In the aftermath of the French Revolution, another upheaval was brewing: the industrial revolution. For a hundred years, it will forever change the image of the Verviers city and the surrounding villages such as Pepinster, Wegnez and Dison.
For years, the land of Vesdre would live to the rhythm of the rumbling of cleaning, spinning and weaving machines. The fame of Verviers wool, due to the fresh water of the river, will be worldwide. These textile fibres will then offer the people of Verviers their "golden age". Ambitious, ingenious, many will make a fortune.
This industry declined after the Second World War. Thus the golden age of Verviers gradually faded. But the city has nevertheless kept its dynamism thanks to its "blue gold". As for its glorious past, it has literally crystallized. This is reflected in private mansions, major boulevards, theatres and even churches.
This walking tour is part of three itineraries designed by the network Open Churches,The Verviers Region at the time of the Industrial Revolution (FR)..
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The Town Hall dominates the Market Square. It was built at the end of the 18th century, an already prosperous period for Verviers. The city has financial resources and wants to make it known (...)
In the lower part of the city, the primary church, dating from the early 19th century, has trendy neoclassical elements. It is inspired by Roman basilicas, especially in interior architecture, with its imposing columns and coffered ceiling (...)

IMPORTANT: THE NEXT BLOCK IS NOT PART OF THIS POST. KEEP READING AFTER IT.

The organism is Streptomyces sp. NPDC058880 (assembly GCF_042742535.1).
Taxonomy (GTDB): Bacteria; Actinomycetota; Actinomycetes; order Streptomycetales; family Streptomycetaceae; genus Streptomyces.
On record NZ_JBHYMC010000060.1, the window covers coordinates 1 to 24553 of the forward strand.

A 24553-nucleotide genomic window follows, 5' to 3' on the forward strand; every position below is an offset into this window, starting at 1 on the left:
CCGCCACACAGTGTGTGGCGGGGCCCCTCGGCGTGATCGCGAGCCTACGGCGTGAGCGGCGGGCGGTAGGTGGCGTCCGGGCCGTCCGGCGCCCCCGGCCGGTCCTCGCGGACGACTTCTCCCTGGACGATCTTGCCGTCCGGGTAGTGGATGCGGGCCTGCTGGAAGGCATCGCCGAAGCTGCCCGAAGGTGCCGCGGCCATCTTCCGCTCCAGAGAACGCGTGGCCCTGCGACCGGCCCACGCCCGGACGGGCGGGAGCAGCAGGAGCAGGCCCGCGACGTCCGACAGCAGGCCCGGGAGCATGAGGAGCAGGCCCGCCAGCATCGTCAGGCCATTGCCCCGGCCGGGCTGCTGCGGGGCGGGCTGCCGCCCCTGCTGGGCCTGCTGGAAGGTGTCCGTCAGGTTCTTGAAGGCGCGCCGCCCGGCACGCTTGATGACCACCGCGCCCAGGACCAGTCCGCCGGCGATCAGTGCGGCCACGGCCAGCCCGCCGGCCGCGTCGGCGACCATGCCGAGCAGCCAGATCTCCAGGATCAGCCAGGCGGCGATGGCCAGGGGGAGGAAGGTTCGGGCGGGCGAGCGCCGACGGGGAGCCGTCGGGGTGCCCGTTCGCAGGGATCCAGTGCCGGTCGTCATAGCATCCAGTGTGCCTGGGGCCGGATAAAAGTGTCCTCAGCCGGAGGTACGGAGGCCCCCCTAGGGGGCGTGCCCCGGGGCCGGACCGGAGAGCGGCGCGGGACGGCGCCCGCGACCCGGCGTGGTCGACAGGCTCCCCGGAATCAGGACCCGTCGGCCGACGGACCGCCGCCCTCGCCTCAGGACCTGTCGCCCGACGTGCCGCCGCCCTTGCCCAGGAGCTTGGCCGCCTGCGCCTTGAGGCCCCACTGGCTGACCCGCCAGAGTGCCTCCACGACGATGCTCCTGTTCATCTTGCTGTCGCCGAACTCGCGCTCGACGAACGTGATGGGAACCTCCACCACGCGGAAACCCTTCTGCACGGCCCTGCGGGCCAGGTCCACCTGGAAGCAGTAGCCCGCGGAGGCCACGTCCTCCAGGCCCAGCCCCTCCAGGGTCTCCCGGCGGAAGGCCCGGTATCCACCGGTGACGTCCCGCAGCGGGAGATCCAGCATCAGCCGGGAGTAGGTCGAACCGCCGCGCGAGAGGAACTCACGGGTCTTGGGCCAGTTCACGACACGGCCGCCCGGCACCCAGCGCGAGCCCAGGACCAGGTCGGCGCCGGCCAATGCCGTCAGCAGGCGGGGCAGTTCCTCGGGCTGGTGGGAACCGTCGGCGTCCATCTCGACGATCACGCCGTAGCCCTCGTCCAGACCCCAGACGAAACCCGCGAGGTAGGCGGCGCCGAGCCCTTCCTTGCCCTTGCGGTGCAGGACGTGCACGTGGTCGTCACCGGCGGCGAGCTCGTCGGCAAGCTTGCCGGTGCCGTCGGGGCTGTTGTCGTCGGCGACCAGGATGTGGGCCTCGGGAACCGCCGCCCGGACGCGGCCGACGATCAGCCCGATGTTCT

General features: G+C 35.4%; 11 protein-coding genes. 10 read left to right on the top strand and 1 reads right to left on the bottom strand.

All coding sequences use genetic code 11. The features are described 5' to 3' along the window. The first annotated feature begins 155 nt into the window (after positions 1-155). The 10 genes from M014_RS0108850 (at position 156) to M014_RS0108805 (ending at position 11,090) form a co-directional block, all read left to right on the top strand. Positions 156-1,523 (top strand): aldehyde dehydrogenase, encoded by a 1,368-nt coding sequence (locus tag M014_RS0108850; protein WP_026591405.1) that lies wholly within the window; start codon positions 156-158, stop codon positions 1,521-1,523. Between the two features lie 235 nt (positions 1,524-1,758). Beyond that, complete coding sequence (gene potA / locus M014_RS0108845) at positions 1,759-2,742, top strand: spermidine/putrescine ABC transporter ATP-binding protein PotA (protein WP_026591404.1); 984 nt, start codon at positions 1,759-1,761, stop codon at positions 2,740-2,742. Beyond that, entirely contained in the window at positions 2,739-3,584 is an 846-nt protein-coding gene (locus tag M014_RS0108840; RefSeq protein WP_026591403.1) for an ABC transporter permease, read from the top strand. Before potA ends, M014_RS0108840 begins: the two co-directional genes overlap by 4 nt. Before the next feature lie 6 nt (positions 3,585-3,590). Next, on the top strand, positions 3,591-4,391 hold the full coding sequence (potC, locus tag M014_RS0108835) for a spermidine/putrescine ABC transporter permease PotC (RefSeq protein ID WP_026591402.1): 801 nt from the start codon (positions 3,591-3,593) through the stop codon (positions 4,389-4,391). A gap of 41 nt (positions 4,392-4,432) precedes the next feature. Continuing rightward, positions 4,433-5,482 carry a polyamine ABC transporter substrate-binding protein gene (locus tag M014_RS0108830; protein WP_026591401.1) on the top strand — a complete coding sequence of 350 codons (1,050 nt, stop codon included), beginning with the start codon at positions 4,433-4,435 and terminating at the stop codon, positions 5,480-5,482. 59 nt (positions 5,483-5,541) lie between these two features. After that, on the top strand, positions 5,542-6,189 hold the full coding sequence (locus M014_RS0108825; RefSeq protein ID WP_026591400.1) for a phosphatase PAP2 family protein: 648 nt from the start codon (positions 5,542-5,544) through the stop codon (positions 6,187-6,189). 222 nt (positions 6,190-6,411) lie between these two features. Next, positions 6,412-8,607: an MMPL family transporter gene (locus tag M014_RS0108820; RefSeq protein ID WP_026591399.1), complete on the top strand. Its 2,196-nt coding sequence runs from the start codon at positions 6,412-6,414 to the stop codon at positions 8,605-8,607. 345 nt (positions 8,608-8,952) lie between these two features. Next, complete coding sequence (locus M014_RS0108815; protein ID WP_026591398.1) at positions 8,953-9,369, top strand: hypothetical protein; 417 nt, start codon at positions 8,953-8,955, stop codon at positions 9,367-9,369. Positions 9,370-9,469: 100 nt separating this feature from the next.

On the left, apartment buildings rise in the rue des Grandes Rames. The city of Verviers is a pioneer in the field of workers' housing (...)
The Vesdre, which flows peacefully through the city, is at the origin of everything: the quality of the wool, its industry and the prosperity of the city. The large buildings along the waterfront bear witness to this.
The origins of this church date back to the end of the 17th century but it has undergone many changes since then. The bell tower, for example, added against the facade in 1892, houses a large chapel dedicated to the Virgin Mary (...)
This church with its contrasting tones was inaugurated in 1882. It is the result of a significant increase in the population in the 19th century, and the need for the district to have its own church (...)
For almost two centuries, the Harmony Park has hosted the Royal Harmony Society, created by a young music lover. Its concert hall was inaugurated in the presence of one of the greatest violinists of the time, Henri Vieuxtemps, from Verviers (...)
Built at the end of the 19th century, on the model of Italian theatres, it replaces the Place Verte theatre, which had become too small for the ever-increasing number of inhabitants to enjoy the vibrant cultural life of the time (...)
With two bell towers surrounding a large rose window, it is one of the urban landmarks of Verviers, on the heights of the city. Architect Charles Thirion designed the plans for this grandiose neo-Gothic style building (...)
The path to the city centre illustrates the eternal Verviers contrast. In the boulevard district, everything is elegant, calm and neat. But as you approach the river, the atmosphere changes; more chaotic and colourful (...)